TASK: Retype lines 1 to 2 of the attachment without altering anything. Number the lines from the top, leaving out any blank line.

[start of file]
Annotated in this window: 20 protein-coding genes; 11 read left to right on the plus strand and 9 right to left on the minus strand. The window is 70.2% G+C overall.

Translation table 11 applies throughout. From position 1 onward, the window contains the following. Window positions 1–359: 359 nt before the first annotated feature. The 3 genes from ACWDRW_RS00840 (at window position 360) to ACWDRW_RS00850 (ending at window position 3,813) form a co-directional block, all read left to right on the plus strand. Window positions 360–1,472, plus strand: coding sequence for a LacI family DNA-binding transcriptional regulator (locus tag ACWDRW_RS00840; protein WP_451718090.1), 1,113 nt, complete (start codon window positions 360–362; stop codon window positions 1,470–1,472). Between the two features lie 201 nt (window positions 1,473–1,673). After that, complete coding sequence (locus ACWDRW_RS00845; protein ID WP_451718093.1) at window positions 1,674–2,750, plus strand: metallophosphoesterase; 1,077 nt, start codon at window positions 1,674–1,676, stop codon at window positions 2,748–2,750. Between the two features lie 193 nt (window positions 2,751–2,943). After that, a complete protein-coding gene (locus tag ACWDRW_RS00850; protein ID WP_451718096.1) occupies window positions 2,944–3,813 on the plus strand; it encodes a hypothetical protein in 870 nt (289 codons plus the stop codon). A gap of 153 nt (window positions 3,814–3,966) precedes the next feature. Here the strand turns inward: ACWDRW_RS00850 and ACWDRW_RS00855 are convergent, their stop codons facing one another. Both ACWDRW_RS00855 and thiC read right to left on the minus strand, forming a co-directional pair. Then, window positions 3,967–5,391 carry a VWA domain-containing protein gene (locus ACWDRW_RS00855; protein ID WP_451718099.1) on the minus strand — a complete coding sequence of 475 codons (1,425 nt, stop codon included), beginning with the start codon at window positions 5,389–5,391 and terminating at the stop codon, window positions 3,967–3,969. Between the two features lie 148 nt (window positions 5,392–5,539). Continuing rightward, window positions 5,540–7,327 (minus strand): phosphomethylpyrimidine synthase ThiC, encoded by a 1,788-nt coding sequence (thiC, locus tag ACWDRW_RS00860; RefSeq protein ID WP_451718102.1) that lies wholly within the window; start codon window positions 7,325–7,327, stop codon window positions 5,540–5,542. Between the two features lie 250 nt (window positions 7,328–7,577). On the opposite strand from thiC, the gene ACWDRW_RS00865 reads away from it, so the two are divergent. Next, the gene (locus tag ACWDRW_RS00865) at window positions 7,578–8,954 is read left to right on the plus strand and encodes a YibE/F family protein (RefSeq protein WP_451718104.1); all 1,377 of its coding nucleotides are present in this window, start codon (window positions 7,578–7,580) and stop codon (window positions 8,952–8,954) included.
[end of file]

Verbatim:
Annotated in this window: 20 protein-coding genes; 11 read left to right on the plus strand and 9 right to left on the minus strand. The window is 70.2% G+C overall.

Translation table 11 applies throughout. From position 1 onward, the window contains the following. Window positions 1–359: 359 nt before the first annotated feature. The 3 genes from ACWDRW_RS00840 (at window position 360) to ACWDRW_RS00850 (ending at window position 3,813) form a co-directional block, all read left to right on the plus strand. Window positions 360–1,472, plus strand: coding sequence for a LacI family DNA-binding transcriptional regulator (locus tag ACWDRW_RS00840; protein WP_451718090.1), 1,113 nt, complete (start codon window positions 360–362; stop codon window positions 1,470–1,472). Between the two features lie 201 nt (window positions 1,473–1,673). After that, complete coding sequence (locus ACWDRW_RS00845; protein ID WP_451718093.1) at window positions 1,674–2,750, plus strand: metallophosphoesterase; 1,077 nt, start codon at window positions 1,674–1,676, stop codon at window positions 2,748–2,750. Between the two features lie 193 nt (window positions 2,751–2,943). After that, a complete protein-coding gene (locus tag ACWDRW_RS00850; protein ID WP_451718096.1) occupies window positions 2,944–3,813 on the plus strand; it encodes a hypothetical protein in 870 nt (289 codons plus the stop codon). A gap of 153 nt (window positions 3,814–3,966) precedes the next feature. Here the strand turns inward: ACWDRW_RS00850 and ACWDRW_RS00855 are convergent, their stop codons facing one another. Both ACWDRW_RS00855 and thiC read right to left on the minus strand, forming a co-directional pair. Then, window positions 3,967–5,391 carry a VWA domain-containing protein gene (locus ACWDRW_RS00855; protein ID WP_451718099.1) on the minus strand — a complete coding sequence of 475 codons (1,425 nt, stop codon included), beginning with the start codon at window positions 5,389–5,391 and terminating at the stop codon, window positions 3,967–3,969. Between the two features lie 148 nt (window positions 5,392–5,539). Continuing rightward, window positions 5,540–7,327 (minus strand): phosphomethylpyrimidine synthase ThiC, encoded by a 1,788-nt coding sequence (thiC, locus tag ACWDRW_RS00860; RefSeq protein ID WP_451718102.1) that lies wholly within the window; start codon window positions 7,325–7,327, stop codon window positions 5,540–5,542. Between the two features lie 250 nt (window positions 7,328–7,577). On the opposite strand from thiC, the gene ACWDRW_RS00865 reads away from it, so the two are divergent. Next, the gene (locus tag ACWDRW_RS00865) at window positions 7,578–8,954 is read left to right on the plus strand and encodes a YibE/F family protein (RefSeq protein WP_451718104.1); all 1,377 of its coding nucleotides are present in this window, start codon (window positions 7,578–7,580) and stop codon (window positions 8,952–8,954) included.